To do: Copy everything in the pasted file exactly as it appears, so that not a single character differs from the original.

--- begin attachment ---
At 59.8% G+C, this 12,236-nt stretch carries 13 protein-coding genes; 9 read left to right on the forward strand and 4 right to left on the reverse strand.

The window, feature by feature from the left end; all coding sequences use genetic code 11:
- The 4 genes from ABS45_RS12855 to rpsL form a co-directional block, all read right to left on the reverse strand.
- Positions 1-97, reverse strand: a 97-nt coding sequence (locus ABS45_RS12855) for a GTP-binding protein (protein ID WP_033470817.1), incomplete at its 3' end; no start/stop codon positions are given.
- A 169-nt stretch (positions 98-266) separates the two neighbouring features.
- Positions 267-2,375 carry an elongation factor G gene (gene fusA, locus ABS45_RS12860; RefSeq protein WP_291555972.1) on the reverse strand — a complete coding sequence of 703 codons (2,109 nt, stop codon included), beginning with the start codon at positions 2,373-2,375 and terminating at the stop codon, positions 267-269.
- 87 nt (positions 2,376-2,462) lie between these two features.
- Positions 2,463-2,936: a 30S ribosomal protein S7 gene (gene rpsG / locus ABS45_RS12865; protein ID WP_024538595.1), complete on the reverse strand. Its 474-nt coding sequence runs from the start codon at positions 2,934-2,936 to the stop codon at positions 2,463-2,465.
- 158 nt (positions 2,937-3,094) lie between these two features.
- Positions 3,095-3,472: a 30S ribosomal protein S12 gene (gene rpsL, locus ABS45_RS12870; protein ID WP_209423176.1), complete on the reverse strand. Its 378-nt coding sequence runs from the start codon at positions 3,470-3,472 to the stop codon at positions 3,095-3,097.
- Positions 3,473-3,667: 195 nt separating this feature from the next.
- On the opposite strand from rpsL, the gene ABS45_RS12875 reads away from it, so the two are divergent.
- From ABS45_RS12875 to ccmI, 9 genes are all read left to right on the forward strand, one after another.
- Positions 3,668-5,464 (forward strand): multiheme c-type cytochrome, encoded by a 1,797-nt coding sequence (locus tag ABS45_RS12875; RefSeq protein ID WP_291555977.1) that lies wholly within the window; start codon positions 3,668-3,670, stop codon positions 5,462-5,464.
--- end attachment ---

At 59.8% G+C, this 12,236-nt stretch carries 13 protein-coding genes; 9 read left to right on the forward strand and 4 right to left on the reverse strand.

The window, feature by feature from the left end; all coding sequences use genetic code 11:
- The 4 genes from ABS45_RS12855 to rpsL form a co-directional block, all read right to left on the reverse strand.
- Positions 1-97, reverse strand: a 97-nt coding sequence (locus ABS45_RS12855) for a GTP-binding protein (protein ID WP_033470817.1), incomplete at its 3' end; no start/stop codon positions are given.
- A 169-nt stretch (positions 98-266) separates the two neighbouring features.
- Positions 267-2,375 carry an elongation factor G gene (gene fusA, locus ABS45_RS12860; RefSeq protein WP_291555972.1) on the reverse strand — a complete coding sequence of 703 codons (2,109 nt, stop codon included), beginning with the start codon at positions 2,373-2,375 and terminating at the stop codon, positions 267-269.
- 87 nt (positions 2,376-2,462) lie between these two features.
- Positions 2,463-2,936: a 30S ribosomal protein S7 gene (gene rpsG / locus ABS45_RS12865; protein ID WP_024538595.1), complete on the reverse strand. Its 474-nt coding sequence runs from the start codon at positions 2,934-2,936 to the stop codon at positions 2,463-2,465.
- 158 nt (positions 2,937-3,094) lie between these two features.
- Positions 3,095-3,472: a 30S ribosomal protein S12 gene (gene rpsL, locus ABS45_RS12870; protein ID WP_209423176.1), complete on the reverse strand. Its 378-nt coding sequence runs from the start codon at positions 3,470-3,472 to the stop codon at positions 3,095-3,097.
- Positions 3,473-3,667: 195 nt separating this feature from the next.
- On the opposite strand from rpsL, the gene ABS45_RS12875 reads away from it, so the two are divergent.
- From ABS45_RS12875 to ccmI, 9 genes are all read left to right on the forward strand, one after another.
- Positions 3,668-5,464 (forward strand): multiheme c-type cytochrome, encoded by a 1,797-nt coding sequence (locus tag ABS45_RS12875; RefSeq protein ID WP_291555977.1) that lies wholly within the window; start codon positions 3,668-3,670, stop codon positions 5,462-5,464.